Comprehensive Guide to the Victorian Long Service Leave Act 2018
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One employer and LSL
Victoria's Long Service Leave Act 2018 (LSL Act 2018) sets out several situations where an employee is regarded as having been employed by one employer – even though in the strict legal sense they've worked for more than one employer.
For the purposes of calculating long service leave (LSL), we've listed the different scenarios below that are considered as 'one employer'.
Sale or transfer of business
Where a business is sold, transferred or assigned, and an employee remains with the business, the new employer becomes responsible for the employee's LSL entitlement. The period of employment with the old employer transfers to the new employer, who becomes liable for the LSL accrued across the entire period of employment.
It is common for the sale of business documents to reflect this liability – but such documents could not validly exclude an employee’s entitlement.
Even if the contract for the sale of business does not include contingencies to cover a transferring employee’s LSL, or even if the documents expressly say the new employer is not liable, the employee still has an entitlement with the new owner under the LSL Act 2018.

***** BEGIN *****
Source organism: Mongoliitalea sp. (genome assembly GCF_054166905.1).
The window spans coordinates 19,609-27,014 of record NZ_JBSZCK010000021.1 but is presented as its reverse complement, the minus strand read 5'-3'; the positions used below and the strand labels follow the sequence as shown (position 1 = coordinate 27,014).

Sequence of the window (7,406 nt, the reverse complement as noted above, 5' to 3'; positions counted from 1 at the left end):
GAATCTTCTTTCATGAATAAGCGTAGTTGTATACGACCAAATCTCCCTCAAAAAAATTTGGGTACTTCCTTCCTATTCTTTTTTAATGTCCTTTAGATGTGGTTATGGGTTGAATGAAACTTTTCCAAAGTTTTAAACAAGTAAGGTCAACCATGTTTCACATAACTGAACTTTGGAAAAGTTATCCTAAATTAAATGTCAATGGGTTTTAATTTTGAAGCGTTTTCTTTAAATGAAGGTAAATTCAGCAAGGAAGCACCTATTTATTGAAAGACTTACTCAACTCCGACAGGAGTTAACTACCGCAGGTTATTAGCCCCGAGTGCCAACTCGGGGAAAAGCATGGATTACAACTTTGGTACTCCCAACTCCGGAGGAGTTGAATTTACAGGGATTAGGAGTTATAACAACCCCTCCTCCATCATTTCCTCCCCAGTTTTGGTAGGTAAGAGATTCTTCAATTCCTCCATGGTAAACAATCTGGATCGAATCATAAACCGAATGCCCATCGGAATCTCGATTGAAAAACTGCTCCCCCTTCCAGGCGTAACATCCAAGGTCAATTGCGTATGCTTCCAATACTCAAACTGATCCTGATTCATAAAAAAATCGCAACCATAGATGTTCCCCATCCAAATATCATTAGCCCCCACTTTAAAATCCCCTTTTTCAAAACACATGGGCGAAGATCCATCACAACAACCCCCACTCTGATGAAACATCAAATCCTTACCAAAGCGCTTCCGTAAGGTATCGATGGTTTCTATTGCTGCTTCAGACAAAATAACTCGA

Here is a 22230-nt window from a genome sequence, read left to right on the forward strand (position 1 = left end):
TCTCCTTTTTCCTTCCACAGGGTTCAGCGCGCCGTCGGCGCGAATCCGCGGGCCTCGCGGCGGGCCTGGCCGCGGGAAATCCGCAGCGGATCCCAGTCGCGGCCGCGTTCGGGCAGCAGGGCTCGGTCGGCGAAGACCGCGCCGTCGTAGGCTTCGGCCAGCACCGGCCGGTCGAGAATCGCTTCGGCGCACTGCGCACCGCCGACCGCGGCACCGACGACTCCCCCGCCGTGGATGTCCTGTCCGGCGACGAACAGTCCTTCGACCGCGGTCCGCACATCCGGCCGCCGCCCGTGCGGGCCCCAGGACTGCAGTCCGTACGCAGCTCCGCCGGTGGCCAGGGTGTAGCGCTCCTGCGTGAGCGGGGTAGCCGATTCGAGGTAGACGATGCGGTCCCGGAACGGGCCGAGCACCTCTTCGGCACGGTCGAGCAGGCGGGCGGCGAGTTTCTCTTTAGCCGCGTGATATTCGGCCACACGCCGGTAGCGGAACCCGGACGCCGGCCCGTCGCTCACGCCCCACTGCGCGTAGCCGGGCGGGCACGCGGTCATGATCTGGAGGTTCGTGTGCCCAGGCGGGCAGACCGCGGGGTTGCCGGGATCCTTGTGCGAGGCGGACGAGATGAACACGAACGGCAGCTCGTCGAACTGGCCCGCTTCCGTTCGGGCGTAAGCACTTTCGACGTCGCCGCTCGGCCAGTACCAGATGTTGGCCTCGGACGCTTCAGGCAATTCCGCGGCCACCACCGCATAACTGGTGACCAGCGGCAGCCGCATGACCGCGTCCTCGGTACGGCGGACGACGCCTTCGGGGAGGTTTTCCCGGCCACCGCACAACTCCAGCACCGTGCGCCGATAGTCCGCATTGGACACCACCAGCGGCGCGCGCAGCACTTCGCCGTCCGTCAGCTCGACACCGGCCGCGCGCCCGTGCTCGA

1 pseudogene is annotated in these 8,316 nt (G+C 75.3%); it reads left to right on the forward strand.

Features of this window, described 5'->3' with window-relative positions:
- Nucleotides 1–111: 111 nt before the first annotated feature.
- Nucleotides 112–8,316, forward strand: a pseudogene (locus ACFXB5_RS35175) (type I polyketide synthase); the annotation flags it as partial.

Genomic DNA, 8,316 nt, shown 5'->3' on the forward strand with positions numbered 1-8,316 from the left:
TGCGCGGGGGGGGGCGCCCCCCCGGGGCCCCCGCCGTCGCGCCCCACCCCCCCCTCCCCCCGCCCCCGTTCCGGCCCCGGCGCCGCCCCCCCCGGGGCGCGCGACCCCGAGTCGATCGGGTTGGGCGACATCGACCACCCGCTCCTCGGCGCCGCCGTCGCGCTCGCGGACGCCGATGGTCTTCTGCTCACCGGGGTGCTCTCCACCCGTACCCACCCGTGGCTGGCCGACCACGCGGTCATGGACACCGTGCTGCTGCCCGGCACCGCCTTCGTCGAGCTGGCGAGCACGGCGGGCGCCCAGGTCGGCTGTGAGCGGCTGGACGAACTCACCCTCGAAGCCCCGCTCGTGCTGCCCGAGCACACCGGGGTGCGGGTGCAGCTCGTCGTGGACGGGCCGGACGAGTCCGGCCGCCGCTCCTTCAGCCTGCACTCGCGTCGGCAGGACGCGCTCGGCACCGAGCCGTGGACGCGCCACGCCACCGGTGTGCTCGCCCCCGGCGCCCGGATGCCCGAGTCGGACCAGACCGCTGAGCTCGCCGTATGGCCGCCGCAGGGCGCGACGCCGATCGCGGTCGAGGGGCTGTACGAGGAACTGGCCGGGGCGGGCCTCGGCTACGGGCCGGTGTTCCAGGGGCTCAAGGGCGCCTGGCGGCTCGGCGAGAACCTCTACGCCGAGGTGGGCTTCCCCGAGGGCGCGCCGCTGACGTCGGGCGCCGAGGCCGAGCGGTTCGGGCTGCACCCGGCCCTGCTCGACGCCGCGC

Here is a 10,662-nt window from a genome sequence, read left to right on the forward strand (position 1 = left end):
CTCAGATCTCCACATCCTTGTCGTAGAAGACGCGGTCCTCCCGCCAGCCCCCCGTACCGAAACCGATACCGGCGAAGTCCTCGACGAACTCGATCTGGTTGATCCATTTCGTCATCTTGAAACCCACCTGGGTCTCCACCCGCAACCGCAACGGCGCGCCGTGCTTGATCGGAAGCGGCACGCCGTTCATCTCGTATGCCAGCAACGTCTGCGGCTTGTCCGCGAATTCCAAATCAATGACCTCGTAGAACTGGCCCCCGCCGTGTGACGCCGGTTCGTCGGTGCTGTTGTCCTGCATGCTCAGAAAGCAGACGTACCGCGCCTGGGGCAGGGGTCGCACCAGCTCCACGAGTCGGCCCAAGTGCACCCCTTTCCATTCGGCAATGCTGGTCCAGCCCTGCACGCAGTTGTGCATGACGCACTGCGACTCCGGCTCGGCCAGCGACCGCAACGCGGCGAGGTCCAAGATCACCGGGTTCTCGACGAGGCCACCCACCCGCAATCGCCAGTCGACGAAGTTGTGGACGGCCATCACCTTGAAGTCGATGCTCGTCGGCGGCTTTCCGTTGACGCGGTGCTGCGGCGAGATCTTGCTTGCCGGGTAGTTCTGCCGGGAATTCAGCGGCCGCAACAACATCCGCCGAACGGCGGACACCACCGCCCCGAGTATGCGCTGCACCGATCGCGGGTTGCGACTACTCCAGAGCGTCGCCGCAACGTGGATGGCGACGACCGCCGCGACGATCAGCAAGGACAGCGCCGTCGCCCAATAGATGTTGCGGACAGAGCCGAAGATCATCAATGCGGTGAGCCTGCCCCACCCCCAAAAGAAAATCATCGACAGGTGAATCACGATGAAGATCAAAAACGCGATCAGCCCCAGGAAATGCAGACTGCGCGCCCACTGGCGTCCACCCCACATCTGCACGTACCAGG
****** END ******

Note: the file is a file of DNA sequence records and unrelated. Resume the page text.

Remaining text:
It is important to note that, where an employee will continue with the new owner of the business, the old employer should not pay out accrued LSL to the employee.
Although it is common for employees to be paid out any accrued annual leave at the time of a sale of a business, this does not break continuous employment for LSL purposes under the LSL Act 2018.
If an employee is dismissed by the old or new business owner but is re-employed by the new business owner within 12 weeks’, employment will remain continuous for LSL purposes.
If an employee does not remain with a business that has changed hands, the employer who sold the business is responsible for calculating and paying out any LSL entitlements to which the employee has become entitled.
See our example outlined below.
Insourcing and outsourcing
If an employer (host employer) outsources work to another employer, such as an agency, and as a result of a contract between the two, an employee moves from the host employer to the contracted employer, the contracted employer must recognise the employee’s continuous employment with the host employer.
This rule also applies if work is insourced. In this circumstance a host employer must recognise continuous employment with the previously contracted employer.
Where work is contracted in and out over a period the same rule applies. In these circumstances an employee will be taken to have worked for one employer for the purposes of accruing LSL.
Example - Leanne
Leanne is employed in IT for an accounting company, Accounting Co Ltd.
Accounting Co decides to outsource its IT work to IT Contractors Pty Ltd. As a result, Leanne continues to work at Accounting Co, but is now employed by IT Contractors.
After a year, Accounting Co decides that it no longer wants to use IT Contractors and takes its IT operations back in-house. As a result, Leanne once again becomes employed by Accounting Co.
Even though Leanne has worked for two different employers during these changes, she will be entitled to LSL as if she were employed by only one employer.